Chris Tyll, the owner of Easy Day in South Portland is a retired Navy SEAL, and that experience shows up in almost everything he does. He runs the bowling alley, restaurant, and events space with precision, excellent planning, and a thorough knowledge of details. He understands everything from guest service to how to repair the pin-setting machine, if necessary. Though Tyll never considered a career in hospitality until he moved to Maine, he has taken to it naturally and efficiently. “I have an engineering degree (from the United States Naval Academy), so I often wonder how I ended up here,” he tells me. “I knew I wanted to be in business for myself, and I like a challenge.” His first foray into the restaurant business was the opening of Pat’s Pizza in Portland’s Old Port. An unsuccessful run for a State Senate seat in 2012 gave Tyll the impetus for a new project. He purchased a large building in South Portland that had been vacant for over a year and started renovations. The first thing to go was the solid back wall that blocked a magnificent view of the Casco Bay Bridge and the Fore River. Now, expansive picture windows reveal that view, while an outdoor patio with fire pits is a prime location for enjoying the vista in warm weather. There’s live music on the patio during the summer, and I make a mental note to return. Easy Day is sprawling, with ten lanes for ten-pin bowling, a 35-seat bar that’s filled with regulars on this afternoon and a separate dining room, also with waterfront windows.
“We want to be known more as a great restaurant with bowling than the other way around,” Tyll says. “We’re all about families having fun together, enjoying a meal, away from their screens.” The menu is heavy on casual, pub-type food, executed very well. Gene DiMillo, who spent more than 30 years at his family’s eponymous restaurant in Portland, runs the kitchen and puts the focus on family favorites like burgers, chicken wings, and pizza. Two types of pizza are offered, traditional like you might find at Pat’s and Detroit-style, the deep-dish kind Tyll grew up with. Before the opening, DiMillo spent a week in Detroit learning how to make this unique version. It’s a rectangular pan pizza, with a thick, tender crust, and it’s built “upside down” with toppings first, then cheese, followed by a slightly sweet tomato sauce. DiMillo brings out a chicken Caesar pizza, an Easy Day specialty, which starts with a base of tangy Caesar dressing and is piled high with grilled chicken, bacon, red onion, cheese, and romaine lettuce. “It’s delicious now,” says Tyll, “but it’s also the best cold pizza in the world for those mornings after.”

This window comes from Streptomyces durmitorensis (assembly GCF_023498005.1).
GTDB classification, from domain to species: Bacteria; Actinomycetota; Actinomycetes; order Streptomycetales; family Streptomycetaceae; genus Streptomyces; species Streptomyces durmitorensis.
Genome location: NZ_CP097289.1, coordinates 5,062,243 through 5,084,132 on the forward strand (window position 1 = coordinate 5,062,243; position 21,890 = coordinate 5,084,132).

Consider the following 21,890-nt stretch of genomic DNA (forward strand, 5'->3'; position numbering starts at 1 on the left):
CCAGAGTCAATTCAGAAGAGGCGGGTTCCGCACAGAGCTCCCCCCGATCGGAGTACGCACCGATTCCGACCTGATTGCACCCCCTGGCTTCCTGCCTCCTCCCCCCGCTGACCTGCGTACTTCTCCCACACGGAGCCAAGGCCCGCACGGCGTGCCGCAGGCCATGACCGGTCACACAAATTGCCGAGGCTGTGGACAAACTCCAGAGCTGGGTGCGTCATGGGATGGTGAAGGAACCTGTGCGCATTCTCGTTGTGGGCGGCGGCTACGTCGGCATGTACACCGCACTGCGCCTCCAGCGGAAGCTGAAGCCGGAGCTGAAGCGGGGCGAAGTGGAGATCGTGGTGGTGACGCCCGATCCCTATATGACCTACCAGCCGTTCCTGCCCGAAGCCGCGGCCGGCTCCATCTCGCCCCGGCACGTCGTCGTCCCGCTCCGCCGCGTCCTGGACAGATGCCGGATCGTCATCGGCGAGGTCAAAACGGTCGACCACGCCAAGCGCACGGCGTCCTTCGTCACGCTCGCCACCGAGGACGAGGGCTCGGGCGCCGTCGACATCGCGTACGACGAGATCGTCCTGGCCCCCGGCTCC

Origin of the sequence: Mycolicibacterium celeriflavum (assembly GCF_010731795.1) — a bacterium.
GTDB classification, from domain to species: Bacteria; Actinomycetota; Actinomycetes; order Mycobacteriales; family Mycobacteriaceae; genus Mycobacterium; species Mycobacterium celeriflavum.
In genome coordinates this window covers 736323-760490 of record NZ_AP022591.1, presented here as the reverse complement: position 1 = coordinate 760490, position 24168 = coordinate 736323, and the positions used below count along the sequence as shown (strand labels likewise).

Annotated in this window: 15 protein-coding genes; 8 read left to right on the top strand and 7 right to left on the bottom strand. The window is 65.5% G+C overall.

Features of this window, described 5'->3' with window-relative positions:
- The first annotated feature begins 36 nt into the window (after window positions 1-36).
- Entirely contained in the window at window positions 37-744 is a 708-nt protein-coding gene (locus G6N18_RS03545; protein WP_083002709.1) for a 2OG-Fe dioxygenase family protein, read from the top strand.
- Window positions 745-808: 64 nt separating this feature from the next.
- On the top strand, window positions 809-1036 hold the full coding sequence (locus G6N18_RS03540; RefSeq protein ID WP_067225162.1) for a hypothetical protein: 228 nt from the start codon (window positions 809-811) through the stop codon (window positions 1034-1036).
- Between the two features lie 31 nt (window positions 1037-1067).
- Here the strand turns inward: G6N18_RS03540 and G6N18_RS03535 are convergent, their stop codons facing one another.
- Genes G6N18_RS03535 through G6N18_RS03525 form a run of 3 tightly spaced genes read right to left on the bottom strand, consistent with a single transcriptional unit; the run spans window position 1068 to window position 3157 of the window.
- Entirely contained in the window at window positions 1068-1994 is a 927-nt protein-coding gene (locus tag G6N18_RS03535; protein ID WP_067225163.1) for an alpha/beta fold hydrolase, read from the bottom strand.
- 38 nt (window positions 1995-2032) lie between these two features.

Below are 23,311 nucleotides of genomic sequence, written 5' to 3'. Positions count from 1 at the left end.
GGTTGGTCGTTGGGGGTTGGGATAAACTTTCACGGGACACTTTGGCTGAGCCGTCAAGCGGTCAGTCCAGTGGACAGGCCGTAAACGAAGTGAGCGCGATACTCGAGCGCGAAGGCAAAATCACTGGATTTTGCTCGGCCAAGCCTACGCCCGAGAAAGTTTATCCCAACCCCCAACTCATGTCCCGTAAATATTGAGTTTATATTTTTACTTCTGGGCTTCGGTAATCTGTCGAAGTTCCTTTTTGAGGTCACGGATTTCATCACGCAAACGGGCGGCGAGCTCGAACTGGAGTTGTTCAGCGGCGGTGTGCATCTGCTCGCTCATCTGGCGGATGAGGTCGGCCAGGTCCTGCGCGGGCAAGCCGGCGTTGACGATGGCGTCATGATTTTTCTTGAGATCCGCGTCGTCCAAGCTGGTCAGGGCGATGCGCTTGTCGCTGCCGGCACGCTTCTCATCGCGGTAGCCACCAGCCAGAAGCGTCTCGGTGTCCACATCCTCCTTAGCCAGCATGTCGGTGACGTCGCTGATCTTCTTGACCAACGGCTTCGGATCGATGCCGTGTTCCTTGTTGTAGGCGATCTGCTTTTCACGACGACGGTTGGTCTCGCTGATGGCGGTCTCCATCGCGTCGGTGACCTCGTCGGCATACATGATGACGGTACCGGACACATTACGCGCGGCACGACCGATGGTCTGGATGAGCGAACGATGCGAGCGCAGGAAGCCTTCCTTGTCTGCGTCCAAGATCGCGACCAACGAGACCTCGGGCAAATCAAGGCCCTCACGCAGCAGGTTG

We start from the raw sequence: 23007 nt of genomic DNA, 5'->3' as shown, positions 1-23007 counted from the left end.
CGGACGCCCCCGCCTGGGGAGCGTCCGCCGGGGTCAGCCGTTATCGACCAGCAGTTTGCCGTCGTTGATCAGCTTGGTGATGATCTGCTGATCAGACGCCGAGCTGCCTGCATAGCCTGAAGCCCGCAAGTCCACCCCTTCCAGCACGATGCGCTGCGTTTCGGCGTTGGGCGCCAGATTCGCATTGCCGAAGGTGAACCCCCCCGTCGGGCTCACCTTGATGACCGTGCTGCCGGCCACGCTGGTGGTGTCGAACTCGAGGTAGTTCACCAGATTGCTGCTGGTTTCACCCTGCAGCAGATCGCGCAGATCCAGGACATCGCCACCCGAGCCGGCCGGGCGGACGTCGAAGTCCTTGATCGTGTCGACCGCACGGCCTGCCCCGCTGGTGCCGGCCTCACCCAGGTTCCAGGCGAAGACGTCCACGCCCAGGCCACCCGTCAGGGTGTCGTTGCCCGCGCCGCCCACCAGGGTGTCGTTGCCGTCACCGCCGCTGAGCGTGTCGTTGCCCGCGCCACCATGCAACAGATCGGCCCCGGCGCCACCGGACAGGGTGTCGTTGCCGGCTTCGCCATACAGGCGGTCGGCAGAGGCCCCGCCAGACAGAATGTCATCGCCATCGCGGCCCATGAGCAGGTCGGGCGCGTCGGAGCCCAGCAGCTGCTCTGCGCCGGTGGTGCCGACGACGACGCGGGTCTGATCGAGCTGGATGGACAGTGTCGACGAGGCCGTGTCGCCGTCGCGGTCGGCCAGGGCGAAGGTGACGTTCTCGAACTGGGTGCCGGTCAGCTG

As if to reinforce the family-centered notion, Tyll has brought his entire family to have dinner with me. His parents were visiting from Michigan to see Jen and Chris’s new baby, Eve, who was just born two weeks earlier. She is their fourth child and an excellent dinner guest, along with her brother James and sisters Faith and Grace. They were polite, good conversationalists (Faith tells me she’d like to be a waitress when she grows up), and enthusiastic eaters, especially of “cheesy bread.” The Tyll children know a good thing—the garlic cheese bread is delicious, with a thick topping of provolone and mozzarella on freshly baked Detroit-style dough and marinara dipping sauce on the side. The dishes keep coming, as everyone has a different favorite. James, a smaller but nearly identical version of his dad, prefers the traditional pepperoni and bacon pizza, while Grace likes the homemade macaroni and cheese. Everyone wants one of the fried raviolis and something off the Hooyah board, a platter filled with grilled sausage, hummus, cheeses, and more. Because the kids are well behaved, they’re rewarded with an Easy Night dessert—a do-it-yourself s’mores treat. Jen tells me that the dessert is also popular at the bowling lanes, “and it’s fun to watch people’s reaction when it shows up. Before you know it, everyone wants one.” Event manager Jacqueline Cottrell joins us at the table for a bite to eat. “You should see what Gene turns out for private events,” she says. Easy Day hosts a variety of events, from bridal and baby showers to corporate dinners and meetings. Cottrell and DiMillo will work with clients to create menus and even custom cocktails.
As Tyll walks us to the door at the end of the evening, he greets most of the bar customers by name. A few would like a word with him, and he assures them he’ll make time. “I’m so proud to be in South Portland,” he says. “They welcomed us with open arms. The community supports us, and we support them.” He turns and makes sure we understand, “Easy Day is for everyone. There are no customers, only guests.”
Easy Day | 725 Broadway | South Portland | 207.200.2226 | easydaysopo.com